(2) Susan Holmberg and Mark Schmitt, The Overpaid CEOInteresting piece that focuses on the costs of high CEO pay. When CEOs get huge paychecks, “the company is choosing to pay executives instead of doing other things—distributing revenues to shareholders, raising wages for workers, or reinvesting in the business. But the greater cost may be the risky behavior that very high pay encourages CEOs to engage in, especially when pay is tied to short-term corporate performance.” This piece resonates with our July/August cover story, Marianne Hill’s Taming the Corporate Beast.

(3) David Cay Johnston, Corporate DeadbeatsThe awesome DCJ has a cover story in Newsweek, which is back in print as of March (it stopped last December). The subtitle: How Companies Get Rich Off Of Taxes.” Key quote: “How can a tax burden become a boon? Simple. Congress lets multinationals earn profits today but pay their taxes by-and-by. In effect, Uncle Sam is loaning these companies all that money they do not immediately turn over as taxes. And all of these loans come with the same attractive interest rate: zero.” Great article; I’m not sure I like “Off Of” in the subtitle, though. Did Newsweek lay their editors off between December and March?

(4) Abby Scher, At Least Some Unions Step Up for Big Climate MarchFormer D&S co-editor Abby Scher had this piece at Truthout on Sunday. Choice quote: “The transit workers are my personal heroes of the climate justice movement; when you encounter members of Transport Workers Union Local 100 while flyering for the march on city streets, not only are they already on board, they often have something to say about the state of a world that doesn’t deal with the reality of climate change.”

(5) National Jobs for All Coalition, Green Jobs for All flyer.  Hat-tip to Trudy Goldberg for this flyer that folks from the National Jobs for All Coalition will be handing out at this weekend’s Climate March in NYC. Print some up and hand them out if you’re going to the march!  ”Creating green jobs would solve both environmental and unemployment crises—as well as decrease our growing economic inequality.”

(6) Americans for Financial Reform, Cost of the Crisis:  A briefing paper from AFR, to mark the sixth (!) anniversary of the Lehman Brothers bankruptcy filing. A summary:

Cost of the Crisis – An Updated Reckoning, Six Years After the Lehman Bros. Bankruptcy

On the sixth anniversary of the Lehman Brothers bankruptcy filing (Sep. 15, 2008), the financial crisis is still severely affecting our economy. Today, Americans for Financial Reform (AFR) released an updated compilation of the quantifiable costs of the financial crisis. A few highlights:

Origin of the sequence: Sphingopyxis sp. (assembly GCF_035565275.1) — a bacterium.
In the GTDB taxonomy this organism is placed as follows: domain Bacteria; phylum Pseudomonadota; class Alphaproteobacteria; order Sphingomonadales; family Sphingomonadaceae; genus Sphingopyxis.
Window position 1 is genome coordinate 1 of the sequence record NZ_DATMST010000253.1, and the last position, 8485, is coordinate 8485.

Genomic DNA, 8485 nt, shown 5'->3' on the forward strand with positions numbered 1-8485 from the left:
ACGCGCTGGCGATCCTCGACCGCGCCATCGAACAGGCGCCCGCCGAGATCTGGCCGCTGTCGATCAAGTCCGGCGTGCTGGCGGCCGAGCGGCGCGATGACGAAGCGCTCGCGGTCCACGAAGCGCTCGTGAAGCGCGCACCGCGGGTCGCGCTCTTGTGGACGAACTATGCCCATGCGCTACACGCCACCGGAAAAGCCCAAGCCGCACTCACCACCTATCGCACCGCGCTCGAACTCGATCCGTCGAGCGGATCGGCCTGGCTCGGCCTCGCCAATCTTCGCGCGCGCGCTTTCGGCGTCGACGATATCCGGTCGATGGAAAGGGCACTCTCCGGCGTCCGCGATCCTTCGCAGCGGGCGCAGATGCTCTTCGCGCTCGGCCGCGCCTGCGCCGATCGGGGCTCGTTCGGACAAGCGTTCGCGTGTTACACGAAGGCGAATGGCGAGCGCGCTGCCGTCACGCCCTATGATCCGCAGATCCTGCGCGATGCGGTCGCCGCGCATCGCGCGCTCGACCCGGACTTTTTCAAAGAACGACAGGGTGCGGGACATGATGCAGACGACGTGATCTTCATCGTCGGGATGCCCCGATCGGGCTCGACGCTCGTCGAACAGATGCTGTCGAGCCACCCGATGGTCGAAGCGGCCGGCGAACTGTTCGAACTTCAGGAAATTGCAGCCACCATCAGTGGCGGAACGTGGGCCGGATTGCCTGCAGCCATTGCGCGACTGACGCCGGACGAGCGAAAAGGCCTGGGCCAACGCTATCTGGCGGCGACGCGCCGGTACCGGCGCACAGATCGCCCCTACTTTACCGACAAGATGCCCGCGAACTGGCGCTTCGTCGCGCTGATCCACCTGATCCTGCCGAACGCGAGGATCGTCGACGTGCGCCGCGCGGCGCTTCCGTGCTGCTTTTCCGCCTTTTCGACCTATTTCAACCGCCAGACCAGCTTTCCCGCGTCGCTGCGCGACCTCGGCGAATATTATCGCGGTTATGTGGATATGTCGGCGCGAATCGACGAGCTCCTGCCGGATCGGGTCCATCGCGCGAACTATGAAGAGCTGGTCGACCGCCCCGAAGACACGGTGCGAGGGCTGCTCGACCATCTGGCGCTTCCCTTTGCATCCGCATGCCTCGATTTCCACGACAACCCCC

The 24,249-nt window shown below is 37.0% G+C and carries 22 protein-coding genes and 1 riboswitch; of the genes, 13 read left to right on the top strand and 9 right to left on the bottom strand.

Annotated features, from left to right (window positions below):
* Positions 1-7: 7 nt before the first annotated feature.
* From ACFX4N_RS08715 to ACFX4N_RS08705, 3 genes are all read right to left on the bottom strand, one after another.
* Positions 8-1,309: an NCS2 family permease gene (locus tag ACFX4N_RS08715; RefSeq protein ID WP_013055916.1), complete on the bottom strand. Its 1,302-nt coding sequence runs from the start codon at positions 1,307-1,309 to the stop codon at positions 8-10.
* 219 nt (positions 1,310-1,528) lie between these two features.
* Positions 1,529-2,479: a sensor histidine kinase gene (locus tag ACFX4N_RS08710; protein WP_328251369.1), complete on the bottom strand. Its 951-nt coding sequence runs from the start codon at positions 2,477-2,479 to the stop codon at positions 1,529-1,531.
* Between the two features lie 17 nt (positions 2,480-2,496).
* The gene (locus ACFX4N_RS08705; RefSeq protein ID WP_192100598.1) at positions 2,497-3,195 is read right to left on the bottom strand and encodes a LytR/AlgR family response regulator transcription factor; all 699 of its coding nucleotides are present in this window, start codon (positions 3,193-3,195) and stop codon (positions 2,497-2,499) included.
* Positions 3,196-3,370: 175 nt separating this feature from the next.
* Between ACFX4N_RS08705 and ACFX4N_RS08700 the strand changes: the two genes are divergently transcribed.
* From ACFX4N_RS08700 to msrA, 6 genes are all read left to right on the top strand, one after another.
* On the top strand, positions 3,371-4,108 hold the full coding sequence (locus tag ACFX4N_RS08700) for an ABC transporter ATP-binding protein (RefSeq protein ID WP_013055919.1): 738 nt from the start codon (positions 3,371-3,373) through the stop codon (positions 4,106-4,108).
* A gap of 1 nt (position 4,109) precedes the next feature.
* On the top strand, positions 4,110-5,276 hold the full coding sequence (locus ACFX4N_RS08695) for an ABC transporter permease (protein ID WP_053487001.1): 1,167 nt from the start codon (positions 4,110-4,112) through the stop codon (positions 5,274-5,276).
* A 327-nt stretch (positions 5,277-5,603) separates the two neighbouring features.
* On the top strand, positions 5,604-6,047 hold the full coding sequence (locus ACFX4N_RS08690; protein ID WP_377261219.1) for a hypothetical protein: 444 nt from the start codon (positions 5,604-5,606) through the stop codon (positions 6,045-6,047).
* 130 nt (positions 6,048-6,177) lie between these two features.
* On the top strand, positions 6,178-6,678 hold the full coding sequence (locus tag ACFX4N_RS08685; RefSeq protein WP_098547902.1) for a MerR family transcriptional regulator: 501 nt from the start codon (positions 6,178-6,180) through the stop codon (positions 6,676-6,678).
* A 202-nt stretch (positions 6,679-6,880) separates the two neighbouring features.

• The Dallas Federal Reserve estimates the total U.S. economic output loss from the financial crisis and its aftermath will eventually be $6 trillion to $14 trillion, or $50,000 to $120,000 for every U.S. household.
  • Median household wealth in 2013 was $81,200, down 40.0% from $135,400 in 2007 before the financial crisis began (numbers in inflation-adjusted, 2013 dollars). Federal Reserve 2013 Survey of Consumer Finances, Table 4.
  • From the beginning of the recovery in 2009 through the end of 2013, wage rates decreased for the bottom 90 percent of workers, despite productivity growth of 4.8 percent over that period. On the other hand, the stock market and corporate profits (adjusted for inflation) have both surpassed their pre-recession peak. EPI.
  • More than five years after the recession officially ended, the unemployment rate (U-3) stands at 6.1 percent as of August 2014, up from a pre-crisis rate of 4.7 percent (in November 2007). Long-term unemployment remains at near-record levels. The typical (median) unemployed worker still takes over three months to exit unemployment – a longer period than has ever been observed during any recession period since World War II. Bureau of Labor Statistics.
  • At the end of the second quarter of 2014, 8.7 million households remained underwater on their mortgages, representing one out of every six homes with mortgage debt. The average negative equity amount for underwater homeowners was $72,381, or 34.8% more than the home’s worth. In most markets, the largest part of the negative equity is in lower priced homes ­­– 28 percent of the least expensive third of homes were underwater compared to 9 percent in the top tier.  Zillow.

With $613 billion in debts, the Lehman bankruptcy was the largest bankruptcy in US history and a defining moment of the financial crisis.

That’s it for now.

–Chris Sturr